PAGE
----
At Long Whatton, we are committed to preparing our children for life in the diverse society, which is modern Britain today. We are proud to be an inclusive school that embraces equality and diversity - something that is strongly reflected in our core vision, values and ethos. Therefore, in order to enable us to further promote an ethos of inclusion and tolerance, we have decided to incorporate the Local Authority’s ‘Everyone’s Welcome’ programme into our PSHE lessons.
What is ‘Everyone’s Welcome’?
'Everyone's Welcome' is a whole school approach that uses the ‘No Outsiders’ resources and framework to teach children about equality and diversity, in line with British Values, Ofsted guidelines and the Equality Act (2010).
‘No Outsiders’, a scheme that provides teachers with a curriculum that promotes equality for all sections of the community, was written originally in 2015 by practising Deputy Headteacher, Andrew Moffat. His work to promote equality has been globally celebrated. Further information about the No Outsiders approach can be found at https://no-outsiders.com/about-us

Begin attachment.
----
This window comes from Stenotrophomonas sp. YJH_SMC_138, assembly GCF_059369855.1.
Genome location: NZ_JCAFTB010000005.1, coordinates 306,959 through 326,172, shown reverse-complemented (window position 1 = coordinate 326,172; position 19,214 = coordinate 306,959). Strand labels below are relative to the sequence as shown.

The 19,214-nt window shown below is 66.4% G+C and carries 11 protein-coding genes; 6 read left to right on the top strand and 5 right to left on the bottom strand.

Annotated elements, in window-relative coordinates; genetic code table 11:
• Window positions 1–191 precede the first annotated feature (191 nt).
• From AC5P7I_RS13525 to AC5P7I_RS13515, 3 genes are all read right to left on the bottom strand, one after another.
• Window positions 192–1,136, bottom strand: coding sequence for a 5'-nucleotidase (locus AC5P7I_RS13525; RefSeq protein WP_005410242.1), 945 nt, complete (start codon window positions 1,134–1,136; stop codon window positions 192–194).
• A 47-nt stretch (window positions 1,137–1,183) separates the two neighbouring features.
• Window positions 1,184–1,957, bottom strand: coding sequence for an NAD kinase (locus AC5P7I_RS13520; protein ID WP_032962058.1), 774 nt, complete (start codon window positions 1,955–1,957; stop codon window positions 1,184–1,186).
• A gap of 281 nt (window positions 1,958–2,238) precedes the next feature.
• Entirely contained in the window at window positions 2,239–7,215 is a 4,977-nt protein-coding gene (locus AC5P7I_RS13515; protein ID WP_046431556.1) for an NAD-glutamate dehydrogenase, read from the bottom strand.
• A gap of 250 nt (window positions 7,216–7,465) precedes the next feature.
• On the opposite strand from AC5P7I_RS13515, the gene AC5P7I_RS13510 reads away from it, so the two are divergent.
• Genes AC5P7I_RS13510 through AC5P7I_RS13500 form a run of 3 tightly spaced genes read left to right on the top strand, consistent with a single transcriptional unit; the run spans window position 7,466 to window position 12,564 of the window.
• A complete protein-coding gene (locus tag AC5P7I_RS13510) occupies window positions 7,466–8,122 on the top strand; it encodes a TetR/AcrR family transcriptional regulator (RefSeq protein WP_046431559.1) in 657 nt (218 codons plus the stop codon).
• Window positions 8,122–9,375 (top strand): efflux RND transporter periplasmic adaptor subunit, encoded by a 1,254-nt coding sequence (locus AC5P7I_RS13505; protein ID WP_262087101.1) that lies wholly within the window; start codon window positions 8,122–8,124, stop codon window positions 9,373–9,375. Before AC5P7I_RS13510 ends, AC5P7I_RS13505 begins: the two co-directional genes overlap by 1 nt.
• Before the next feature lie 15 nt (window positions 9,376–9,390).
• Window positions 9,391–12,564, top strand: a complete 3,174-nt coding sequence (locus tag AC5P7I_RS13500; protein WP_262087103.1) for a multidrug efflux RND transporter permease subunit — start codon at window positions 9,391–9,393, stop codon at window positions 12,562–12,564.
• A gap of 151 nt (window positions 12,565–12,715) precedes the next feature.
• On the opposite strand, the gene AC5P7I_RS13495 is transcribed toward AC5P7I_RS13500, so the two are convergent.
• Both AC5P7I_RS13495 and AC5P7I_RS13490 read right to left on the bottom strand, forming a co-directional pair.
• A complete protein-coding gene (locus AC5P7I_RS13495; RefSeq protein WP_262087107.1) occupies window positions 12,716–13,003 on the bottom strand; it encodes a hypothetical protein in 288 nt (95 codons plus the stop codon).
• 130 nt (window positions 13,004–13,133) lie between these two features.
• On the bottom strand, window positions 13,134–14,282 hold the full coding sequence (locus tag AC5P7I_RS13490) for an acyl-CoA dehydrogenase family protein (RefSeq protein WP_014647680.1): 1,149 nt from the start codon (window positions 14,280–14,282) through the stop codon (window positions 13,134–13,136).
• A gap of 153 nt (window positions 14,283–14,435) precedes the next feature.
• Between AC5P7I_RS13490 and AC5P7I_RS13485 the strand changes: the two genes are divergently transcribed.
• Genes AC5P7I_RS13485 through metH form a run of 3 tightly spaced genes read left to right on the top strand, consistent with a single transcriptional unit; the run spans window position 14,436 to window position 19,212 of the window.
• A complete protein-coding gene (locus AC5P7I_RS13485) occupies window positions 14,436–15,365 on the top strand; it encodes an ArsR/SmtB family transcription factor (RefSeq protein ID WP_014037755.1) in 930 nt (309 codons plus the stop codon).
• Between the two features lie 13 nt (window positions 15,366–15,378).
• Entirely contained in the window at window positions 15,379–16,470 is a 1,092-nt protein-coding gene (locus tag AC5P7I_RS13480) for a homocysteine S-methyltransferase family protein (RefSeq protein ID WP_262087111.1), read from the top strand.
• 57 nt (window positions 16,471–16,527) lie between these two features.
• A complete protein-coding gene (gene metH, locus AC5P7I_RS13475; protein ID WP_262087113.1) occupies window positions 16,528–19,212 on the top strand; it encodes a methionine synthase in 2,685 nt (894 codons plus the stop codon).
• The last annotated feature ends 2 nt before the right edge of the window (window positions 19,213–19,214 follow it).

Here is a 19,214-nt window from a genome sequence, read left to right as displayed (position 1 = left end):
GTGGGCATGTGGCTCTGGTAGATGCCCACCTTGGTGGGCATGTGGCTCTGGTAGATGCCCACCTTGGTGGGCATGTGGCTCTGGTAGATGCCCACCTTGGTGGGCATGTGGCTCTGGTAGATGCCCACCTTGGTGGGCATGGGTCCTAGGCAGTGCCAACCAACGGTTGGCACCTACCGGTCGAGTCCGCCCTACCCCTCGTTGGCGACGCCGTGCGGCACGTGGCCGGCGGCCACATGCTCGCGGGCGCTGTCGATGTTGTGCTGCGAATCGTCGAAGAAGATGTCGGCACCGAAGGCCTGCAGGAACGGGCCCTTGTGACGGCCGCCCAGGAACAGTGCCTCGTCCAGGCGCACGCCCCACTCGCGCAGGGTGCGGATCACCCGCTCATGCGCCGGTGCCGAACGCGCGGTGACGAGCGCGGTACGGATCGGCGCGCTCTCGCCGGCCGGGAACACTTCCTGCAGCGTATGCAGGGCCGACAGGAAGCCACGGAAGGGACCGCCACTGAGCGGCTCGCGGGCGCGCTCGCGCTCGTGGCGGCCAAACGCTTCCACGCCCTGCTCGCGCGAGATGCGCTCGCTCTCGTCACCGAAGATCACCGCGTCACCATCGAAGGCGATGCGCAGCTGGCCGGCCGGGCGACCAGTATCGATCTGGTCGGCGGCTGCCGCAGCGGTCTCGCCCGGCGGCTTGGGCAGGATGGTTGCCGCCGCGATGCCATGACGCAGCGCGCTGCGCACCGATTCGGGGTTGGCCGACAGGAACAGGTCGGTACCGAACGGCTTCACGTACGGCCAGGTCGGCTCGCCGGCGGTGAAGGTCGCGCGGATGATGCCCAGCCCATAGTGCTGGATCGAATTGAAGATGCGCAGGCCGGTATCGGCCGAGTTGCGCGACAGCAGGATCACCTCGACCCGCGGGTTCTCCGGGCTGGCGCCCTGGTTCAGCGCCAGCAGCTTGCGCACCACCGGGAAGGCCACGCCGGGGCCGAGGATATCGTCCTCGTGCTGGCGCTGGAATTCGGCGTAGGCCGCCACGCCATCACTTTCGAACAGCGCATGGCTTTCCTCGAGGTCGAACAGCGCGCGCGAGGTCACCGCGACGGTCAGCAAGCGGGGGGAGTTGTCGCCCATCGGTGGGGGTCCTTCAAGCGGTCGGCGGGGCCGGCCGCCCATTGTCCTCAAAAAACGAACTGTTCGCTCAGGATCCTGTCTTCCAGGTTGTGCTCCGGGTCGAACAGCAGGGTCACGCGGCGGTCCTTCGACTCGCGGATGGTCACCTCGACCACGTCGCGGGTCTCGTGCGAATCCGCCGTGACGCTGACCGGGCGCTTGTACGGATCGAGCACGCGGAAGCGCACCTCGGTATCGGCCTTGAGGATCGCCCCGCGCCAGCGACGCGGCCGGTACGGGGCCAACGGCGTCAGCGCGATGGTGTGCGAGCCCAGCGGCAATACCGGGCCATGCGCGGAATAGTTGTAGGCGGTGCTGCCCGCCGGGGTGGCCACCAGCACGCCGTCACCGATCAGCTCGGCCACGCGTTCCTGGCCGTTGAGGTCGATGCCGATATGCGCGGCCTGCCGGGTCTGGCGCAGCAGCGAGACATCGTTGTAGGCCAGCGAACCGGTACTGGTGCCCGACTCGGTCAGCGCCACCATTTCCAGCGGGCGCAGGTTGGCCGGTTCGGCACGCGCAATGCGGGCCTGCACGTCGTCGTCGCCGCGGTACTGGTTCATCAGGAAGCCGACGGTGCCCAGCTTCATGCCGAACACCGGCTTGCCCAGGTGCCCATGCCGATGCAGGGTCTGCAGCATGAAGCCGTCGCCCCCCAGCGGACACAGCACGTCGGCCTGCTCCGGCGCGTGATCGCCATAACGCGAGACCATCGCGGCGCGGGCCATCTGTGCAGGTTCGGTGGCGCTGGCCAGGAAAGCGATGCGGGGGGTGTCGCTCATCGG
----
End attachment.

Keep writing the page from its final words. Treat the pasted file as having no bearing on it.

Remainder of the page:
Teaching and Learning Approaches
The ‘Everyone's Welcome’ programme uses storybooks, lesson plans and assemblies to create and support the development of a whole school community that embraces and celebrates all forms of difference. The scheme includes five lesson plans for every primary school year group (EYFS- Y6) based upon a selection of 35 picture books. Issues addressed include gender and gender identity, religion, sexual orientation, disability and age.
Benefits to pupils
Our commitment to community cohesion through promoting understanding and acceptance of difference means that the programme will enhance our current PSHE work exceptionally well. It will provide a whole school approach that promotes and celebrates diversity and will help us to create an environment where children feel happy and excited about living in modern Britain.
Benefits to pupils will include:
· Increased self-esteem from a feeling of belonging
· Resilience from knowing who they are
· Preparation for life in modern Britain
· Reduce potential for radicalisation
· Whole school approach with difference and diversity celebrated throughout the school